Whole Foods will also retain its Austin, Texas-based headquarters once the merger is complete. “This partnership presents an opportunity to maximize value for Whole Foods Market’s shareholders, while at the same time extending our mission and bringing the highest quality, experience, convenience and innovation to our customers,” said John Mackey, Whole Foods Market co-founder and CEO.
“Millions of people love Whole Foods Market because they offer the best natural and organic foods, and they make it fun to eat healthy,” added Jeff Bezos, Amazon founder and CEO. “Whole Foods Market has been satisfying, delighting and nourishing customers for nearly four decades – they’re doing an amazing job and we want that to continue.”
This latest power play by Bezos shows that Amazon is more than willing to expand beyond its dominant positioning in the online retail space. The company has expanded its physical bookstore locations (which is quite ironic given Amazon’s humble beginnings), and in recent months has started experimenting with experimental stories that bypass both human cashiers and checkout lines.
But perhaps the biggest benefactor of this merger with Whole Foods will be the AmazonFresh grocery delivery service. AmazonFresh is only available in a handful of metropolitan areas in the United States, but Whole Foods has over 400 locations spread out across the nation which could make expanding the service more efficient. It would also mean headaches for more establishes grocery chains, including Amazon rival Walmart.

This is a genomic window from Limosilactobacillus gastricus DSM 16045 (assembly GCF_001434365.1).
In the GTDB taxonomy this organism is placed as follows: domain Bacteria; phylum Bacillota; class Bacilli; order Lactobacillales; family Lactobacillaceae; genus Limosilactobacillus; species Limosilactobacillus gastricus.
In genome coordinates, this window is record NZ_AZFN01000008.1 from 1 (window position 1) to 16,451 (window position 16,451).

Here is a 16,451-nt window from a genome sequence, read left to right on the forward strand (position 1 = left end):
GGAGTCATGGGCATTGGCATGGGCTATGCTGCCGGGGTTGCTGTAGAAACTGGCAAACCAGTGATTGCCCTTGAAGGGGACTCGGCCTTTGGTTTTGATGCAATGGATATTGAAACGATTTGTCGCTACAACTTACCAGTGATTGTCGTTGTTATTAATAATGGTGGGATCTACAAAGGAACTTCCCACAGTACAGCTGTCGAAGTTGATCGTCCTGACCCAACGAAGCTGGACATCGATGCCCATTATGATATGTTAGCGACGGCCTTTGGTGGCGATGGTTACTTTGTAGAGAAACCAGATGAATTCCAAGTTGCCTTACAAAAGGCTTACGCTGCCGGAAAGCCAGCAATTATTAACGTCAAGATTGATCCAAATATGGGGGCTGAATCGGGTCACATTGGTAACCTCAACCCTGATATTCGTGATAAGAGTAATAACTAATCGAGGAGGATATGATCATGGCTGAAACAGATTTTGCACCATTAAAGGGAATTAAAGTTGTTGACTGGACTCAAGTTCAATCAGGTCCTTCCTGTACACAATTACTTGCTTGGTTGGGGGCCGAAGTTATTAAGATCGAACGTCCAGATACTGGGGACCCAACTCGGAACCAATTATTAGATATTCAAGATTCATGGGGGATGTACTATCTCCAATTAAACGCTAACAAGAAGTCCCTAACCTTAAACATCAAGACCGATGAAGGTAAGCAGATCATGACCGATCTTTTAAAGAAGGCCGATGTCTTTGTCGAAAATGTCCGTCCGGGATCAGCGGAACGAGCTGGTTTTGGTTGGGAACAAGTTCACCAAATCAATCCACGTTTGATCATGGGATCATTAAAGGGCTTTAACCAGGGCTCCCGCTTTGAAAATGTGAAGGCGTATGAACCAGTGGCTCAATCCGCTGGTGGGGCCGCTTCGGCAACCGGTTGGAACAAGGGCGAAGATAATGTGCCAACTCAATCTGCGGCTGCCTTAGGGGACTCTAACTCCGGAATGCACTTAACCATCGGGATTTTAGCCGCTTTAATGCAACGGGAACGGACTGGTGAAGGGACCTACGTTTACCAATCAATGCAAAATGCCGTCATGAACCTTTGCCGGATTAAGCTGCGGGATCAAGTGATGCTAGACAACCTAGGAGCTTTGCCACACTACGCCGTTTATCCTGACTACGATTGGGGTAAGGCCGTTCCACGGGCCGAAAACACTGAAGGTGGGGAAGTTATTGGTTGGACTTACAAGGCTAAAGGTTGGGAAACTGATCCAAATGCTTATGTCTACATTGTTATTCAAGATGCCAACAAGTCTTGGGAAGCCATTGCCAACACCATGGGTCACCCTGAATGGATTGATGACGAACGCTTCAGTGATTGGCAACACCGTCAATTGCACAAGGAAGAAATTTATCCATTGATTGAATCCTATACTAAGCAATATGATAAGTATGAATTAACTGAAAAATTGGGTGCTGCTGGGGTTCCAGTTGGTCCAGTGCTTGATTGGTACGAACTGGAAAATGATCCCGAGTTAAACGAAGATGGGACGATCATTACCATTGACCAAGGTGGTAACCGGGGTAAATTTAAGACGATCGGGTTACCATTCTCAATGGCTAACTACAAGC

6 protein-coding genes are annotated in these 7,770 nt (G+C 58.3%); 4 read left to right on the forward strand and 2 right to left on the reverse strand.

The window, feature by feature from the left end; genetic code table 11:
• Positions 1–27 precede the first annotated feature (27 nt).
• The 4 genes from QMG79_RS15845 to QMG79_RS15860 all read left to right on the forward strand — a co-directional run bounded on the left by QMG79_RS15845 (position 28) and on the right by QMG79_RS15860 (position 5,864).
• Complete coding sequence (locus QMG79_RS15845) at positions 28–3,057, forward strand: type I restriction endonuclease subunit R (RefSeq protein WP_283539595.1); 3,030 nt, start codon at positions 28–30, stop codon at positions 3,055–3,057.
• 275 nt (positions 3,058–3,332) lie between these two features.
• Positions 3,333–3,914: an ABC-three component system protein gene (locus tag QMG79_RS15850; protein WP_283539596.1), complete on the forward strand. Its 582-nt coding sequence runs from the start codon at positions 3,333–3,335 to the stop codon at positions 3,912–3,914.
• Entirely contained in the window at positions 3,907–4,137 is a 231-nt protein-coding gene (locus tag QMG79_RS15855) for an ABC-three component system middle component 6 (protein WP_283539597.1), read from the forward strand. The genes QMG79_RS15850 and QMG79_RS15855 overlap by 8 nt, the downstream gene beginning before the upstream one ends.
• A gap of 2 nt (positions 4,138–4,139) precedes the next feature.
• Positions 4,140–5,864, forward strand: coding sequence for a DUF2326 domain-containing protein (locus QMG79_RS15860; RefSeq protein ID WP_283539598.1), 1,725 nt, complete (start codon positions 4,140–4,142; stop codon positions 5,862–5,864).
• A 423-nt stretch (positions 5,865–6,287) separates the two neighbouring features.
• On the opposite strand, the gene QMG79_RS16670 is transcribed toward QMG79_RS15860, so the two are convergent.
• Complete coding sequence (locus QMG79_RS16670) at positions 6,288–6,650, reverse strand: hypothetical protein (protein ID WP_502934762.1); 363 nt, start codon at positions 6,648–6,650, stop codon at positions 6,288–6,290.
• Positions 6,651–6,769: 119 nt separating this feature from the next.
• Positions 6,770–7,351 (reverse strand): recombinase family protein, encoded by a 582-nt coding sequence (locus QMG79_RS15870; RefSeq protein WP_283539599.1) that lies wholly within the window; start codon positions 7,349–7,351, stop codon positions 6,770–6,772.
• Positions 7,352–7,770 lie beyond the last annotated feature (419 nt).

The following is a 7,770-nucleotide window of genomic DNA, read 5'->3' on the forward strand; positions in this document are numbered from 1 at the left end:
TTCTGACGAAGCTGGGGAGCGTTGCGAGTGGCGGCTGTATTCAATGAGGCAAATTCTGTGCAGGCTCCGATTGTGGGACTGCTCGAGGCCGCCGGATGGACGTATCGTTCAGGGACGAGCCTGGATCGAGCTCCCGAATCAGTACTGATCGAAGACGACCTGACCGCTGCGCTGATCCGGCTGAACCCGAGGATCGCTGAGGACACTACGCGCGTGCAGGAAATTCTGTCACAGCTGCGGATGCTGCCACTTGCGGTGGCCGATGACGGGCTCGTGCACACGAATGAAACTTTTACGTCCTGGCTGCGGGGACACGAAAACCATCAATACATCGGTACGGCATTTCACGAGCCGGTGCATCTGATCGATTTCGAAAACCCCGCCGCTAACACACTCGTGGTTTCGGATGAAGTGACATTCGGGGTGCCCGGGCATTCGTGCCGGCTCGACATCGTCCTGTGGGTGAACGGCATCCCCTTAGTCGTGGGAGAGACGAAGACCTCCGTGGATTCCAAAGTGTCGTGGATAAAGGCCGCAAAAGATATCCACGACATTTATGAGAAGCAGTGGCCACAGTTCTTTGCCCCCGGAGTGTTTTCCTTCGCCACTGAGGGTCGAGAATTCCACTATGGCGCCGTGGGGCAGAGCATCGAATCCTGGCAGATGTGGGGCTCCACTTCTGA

Wall Street Journal Financial Editor Dennis K. Berman perhaps stated it best, tweeting:
Amazon did not just buy Whole Foods grocery stores. It bought 431 upper-income, prime-location distribution nodes for everything it does.— Dennis K. Berman (@dkberman) June 16, 2017
Amazon seems to be expanding its reach by tapping into sectors that directly benefit its core business. The company is currently experimenting with drone delivery in the UK and has amassed a fleet of long-haul tractor trailers to speed up deliveries between distribution centers. Amazon is even looking to build an air cargo hub in Hebron, Kentucky to reduce its reliance on freight heavily lifters like FedEx and UPS. The hub will be serviced by a fleet of more than three dozen Boeing 767-300 aircraft.
(Images Courtesy: Steve Jurvetson/flickr, Open Grid Scheduler/flickr)